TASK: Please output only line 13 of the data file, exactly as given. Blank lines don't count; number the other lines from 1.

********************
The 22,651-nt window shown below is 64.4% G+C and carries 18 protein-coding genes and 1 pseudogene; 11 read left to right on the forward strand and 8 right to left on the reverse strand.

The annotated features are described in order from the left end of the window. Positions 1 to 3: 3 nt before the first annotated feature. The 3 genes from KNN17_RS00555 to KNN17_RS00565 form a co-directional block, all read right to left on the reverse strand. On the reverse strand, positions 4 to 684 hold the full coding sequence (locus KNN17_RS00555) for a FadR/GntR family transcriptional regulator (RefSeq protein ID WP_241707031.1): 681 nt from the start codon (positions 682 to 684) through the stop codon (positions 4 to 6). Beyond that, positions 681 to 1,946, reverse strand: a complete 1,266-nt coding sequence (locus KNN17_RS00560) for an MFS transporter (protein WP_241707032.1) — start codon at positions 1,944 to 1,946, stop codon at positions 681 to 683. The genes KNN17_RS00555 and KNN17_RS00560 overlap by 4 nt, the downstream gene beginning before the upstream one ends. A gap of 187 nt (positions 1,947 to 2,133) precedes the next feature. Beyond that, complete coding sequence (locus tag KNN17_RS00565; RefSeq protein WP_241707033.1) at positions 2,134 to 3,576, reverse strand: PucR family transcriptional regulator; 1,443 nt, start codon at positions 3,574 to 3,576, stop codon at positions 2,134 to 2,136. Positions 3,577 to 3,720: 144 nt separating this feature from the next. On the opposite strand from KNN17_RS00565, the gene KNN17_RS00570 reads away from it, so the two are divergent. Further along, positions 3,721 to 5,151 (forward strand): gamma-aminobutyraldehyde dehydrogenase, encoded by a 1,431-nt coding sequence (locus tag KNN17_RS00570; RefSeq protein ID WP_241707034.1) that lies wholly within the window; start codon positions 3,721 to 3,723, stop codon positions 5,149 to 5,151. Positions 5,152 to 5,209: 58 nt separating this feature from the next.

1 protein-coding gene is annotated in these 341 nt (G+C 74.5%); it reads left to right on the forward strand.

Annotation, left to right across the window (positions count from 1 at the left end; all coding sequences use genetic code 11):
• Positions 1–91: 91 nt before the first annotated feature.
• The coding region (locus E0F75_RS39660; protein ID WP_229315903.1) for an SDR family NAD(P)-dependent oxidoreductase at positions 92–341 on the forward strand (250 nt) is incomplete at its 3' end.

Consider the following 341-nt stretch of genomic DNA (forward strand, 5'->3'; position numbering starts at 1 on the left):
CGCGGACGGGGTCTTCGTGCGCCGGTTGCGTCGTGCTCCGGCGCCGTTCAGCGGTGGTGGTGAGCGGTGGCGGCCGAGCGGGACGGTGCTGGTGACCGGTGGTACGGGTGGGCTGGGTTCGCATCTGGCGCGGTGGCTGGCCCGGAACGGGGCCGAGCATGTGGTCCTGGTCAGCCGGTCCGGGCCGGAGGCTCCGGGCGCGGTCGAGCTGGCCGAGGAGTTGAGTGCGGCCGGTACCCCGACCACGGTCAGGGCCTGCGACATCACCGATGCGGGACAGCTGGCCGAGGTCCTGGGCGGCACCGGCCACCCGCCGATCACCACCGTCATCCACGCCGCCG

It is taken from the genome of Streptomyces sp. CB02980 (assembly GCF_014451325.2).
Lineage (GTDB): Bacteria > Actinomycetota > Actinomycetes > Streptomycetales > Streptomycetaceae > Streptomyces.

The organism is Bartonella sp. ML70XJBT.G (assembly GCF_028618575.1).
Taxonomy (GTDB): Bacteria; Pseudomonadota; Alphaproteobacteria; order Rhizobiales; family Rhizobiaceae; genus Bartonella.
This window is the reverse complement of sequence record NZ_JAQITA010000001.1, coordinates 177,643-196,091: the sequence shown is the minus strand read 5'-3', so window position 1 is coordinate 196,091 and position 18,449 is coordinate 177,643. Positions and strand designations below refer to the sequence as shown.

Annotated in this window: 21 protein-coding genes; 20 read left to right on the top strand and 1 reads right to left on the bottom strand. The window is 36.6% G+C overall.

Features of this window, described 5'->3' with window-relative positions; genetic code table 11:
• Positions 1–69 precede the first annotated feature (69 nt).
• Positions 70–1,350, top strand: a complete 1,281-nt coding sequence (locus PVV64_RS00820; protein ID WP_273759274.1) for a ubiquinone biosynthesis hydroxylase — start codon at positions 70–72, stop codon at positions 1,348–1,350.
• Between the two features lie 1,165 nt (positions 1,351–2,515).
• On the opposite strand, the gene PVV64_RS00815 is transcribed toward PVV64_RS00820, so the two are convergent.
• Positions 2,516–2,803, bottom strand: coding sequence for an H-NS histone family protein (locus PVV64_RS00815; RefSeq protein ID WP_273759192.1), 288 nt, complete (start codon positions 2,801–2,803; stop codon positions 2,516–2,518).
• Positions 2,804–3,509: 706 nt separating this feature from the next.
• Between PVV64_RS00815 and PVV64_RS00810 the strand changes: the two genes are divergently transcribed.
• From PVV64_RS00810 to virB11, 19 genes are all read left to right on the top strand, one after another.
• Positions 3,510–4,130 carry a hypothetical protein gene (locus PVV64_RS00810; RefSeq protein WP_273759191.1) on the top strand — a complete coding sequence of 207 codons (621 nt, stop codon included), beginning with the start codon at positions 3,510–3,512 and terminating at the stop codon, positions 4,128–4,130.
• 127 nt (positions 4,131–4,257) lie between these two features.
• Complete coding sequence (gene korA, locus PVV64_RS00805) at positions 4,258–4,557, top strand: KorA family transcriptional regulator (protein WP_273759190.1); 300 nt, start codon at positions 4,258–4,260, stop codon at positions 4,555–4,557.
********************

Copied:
This window is the reverse complement of sequence record NZ_JAQITA010000001.1, coordinates 177,643-196,091: the sequence shown is the minus strand read 5'-3', so window position 1 is coordinate 196,091 and position 18,449 is coordinate 177,643. Positions and strand designations below refer to the sequence as shown.